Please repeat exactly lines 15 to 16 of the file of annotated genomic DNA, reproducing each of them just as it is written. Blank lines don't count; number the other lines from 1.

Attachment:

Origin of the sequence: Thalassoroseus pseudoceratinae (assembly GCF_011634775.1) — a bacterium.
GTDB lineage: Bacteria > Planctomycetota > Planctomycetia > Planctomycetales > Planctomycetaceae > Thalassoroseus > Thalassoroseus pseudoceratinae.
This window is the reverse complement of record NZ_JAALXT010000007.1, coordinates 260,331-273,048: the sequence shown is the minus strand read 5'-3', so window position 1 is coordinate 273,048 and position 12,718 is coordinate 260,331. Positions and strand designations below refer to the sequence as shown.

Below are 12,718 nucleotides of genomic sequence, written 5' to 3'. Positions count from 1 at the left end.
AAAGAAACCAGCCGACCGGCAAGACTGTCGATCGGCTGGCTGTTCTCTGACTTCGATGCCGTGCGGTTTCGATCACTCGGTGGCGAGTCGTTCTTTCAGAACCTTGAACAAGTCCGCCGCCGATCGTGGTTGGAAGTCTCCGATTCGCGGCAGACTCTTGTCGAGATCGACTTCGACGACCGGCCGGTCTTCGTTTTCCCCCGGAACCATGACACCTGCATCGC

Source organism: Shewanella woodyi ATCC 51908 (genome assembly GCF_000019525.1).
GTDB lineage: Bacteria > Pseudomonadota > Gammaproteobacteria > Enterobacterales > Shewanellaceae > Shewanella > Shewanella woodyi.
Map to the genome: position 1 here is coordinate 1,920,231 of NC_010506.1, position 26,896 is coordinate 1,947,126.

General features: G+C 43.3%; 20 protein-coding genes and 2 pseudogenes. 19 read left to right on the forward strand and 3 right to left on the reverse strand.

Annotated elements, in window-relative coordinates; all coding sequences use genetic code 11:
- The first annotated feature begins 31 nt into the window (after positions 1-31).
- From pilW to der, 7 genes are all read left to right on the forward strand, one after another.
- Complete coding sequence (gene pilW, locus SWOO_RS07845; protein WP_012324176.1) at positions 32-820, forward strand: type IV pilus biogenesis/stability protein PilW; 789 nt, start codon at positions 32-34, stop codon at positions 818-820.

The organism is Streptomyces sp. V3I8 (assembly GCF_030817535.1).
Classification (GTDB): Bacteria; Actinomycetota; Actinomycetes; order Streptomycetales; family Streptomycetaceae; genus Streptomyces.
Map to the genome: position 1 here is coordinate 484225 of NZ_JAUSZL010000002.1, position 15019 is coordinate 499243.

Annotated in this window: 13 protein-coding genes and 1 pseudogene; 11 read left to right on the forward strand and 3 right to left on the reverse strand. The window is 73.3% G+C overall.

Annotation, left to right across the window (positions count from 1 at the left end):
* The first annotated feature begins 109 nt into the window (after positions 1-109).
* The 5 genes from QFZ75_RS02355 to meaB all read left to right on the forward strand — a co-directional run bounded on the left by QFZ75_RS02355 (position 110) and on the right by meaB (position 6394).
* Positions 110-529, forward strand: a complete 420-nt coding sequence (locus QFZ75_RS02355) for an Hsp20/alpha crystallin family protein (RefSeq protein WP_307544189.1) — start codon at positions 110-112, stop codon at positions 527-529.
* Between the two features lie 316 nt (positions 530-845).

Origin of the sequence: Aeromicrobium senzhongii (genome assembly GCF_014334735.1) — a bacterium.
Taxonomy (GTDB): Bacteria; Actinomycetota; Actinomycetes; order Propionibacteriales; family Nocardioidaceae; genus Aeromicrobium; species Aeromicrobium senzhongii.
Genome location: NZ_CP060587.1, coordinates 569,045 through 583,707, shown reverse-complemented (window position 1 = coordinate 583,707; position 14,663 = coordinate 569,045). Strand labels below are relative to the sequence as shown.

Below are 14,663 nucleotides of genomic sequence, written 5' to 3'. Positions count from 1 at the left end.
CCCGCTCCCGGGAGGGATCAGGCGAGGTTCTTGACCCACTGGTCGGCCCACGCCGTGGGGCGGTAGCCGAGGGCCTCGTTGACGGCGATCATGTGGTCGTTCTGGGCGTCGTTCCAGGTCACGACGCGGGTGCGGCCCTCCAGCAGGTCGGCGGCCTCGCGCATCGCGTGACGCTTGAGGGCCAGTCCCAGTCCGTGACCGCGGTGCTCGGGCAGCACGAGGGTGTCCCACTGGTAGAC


Classification (GTDB): Bacteria; Actinomycetota; Actinomycetes; order Streptomycetales; family Streptomycetaceae; genus Streptomyces.
Map to the genome: position 1 here is coordinate 484225 of NZ_JAUSZL010000002.1, position 15019 is coordinate 499243.